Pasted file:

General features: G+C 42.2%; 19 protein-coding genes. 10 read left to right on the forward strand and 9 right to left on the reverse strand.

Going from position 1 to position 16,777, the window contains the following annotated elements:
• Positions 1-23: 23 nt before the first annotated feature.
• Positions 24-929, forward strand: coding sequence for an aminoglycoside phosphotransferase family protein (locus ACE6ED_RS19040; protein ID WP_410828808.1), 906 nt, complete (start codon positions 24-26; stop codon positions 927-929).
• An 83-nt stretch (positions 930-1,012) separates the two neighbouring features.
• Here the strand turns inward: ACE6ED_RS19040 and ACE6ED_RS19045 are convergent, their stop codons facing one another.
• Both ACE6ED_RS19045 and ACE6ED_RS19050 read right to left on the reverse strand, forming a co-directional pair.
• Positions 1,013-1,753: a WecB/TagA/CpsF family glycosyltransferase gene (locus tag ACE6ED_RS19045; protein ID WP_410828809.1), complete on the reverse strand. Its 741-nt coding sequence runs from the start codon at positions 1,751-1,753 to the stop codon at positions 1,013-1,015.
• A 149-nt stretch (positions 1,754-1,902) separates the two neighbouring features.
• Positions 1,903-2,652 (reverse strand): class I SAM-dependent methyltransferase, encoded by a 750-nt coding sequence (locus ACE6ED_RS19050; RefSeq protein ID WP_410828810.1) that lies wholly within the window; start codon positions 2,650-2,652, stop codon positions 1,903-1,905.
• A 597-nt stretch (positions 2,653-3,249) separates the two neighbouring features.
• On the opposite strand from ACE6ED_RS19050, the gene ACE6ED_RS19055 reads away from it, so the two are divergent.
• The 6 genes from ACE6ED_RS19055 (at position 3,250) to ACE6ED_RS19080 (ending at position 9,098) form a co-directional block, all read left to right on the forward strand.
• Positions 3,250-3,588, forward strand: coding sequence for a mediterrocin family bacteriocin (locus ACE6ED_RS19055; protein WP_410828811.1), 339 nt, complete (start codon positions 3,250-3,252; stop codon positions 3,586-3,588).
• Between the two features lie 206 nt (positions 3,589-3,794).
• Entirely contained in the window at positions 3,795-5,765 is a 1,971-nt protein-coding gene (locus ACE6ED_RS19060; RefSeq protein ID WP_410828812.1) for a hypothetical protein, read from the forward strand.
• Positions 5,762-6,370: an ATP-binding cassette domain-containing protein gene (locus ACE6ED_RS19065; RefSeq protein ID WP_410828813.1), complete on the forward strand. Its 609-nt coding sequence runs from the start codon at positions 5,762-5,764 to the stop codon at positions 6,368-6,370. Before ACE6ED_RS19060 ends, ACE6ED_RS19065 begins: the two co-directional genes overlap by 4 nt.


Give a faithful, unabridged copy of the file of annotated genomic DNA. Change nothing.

General features: G+C 42.2%; 19 protein-coding genes. 10 read left to right on the forward strand and 9 right to left on the reverse strand.

Going from position 1 to position 16,777, the window contains the following annotated elements:
• Positions 1-23: 23 nt before the first annotated feature.
• Positions 24-929, forward strand: coding sequence for an aminoglycoside phosphotransferase family protein (locus ACE6ED_RS19040; protein ID WP_410828808.1), 906 nt, complete (start codon positions 24-26; stop codon positions 927-929).
• An 83-nt stretch (positions 930-1,012) separates the two neighbouring features.
• Here the strand turns inward: ACE6ED_RS19040 and ACE6ED_RS19045 are convergent, their stop codons facing one another.
• Both ACE6ED_RS19045 and ACE6ED_RS19050 read right to left on the reverse strand, forming a co-directional pair.
• Positions 1,013-1,753: a WecB/TagA/CpsF family glycosyltransferase gene (locus tag ACE6ED_RS19045; protein ID WP_410828809.1), complete on the reverse strand. Its 741-nt coding sequence runs from the start codon at positions 1,751-1,753 to the stop codon at positions 1,013-1,015.
• A 149-nt stretch (positions 1,754-1,902) separates the two neighbouring features.
• Positions 1,903-2,652 (reverse strand): class I SAM-dependent methyltransferase, encoded by a 750-nt coding sequence (locus ACE6ED_RS19050; RefSeq protein ID WP_410828810.1) that lies wholly within the window; start codon positions 2,650-2,652, stop codon positions 1,903-1,905.
• A 597-nt stretch (positions 2,653-3,249) separates the two neighbouring features.
• On the opposite strand from ACE6ED_RS19050, the gene ACE6ED_RS19055 reads away from it, so the two are divergent.
• The 6 genes from ACE6ED_RS19055 (at position 3,250) to ACE6ED_RS19080 (ending at position 9,098) form a co-directional block, all read left to right on the forward strand.
• Positions 3,250-3,588, forward strand: coding sequence for a mediterrocin family bacteriocin (locus ACE6ED_RS19055; protein WP_410828811.1), 339 nt, complete (start codon positions 3,250-3,252; stop codon positions 3,586-3,588).
• Between the two features lie 206 nt (positions 3,589-3,794).
• Entirely contained in the window at positions 3,795-5,765 is a 1,971-nt protein-coding gene (locus ACE6ED_RS19060; RefSeq protein ID WP_410828812.1) for a hypothetical protein, read from the forward strand.
• Positions 5,762-6,370: an ATP-binding cassette domain-containing protein gene (locus ACE6ED_RS19065; RefSeq protein ID WP_410828813.1), complete on the forward strand. Its 609-nt coding sequence runs from the start codon at positions 5,762-5,764 to the stop codon at positions 6,368-6,370. Before ACE6ED_RS19060 ends, ACE6ED_RS19065 begins: the two co-directional genes overlap by 4 nt.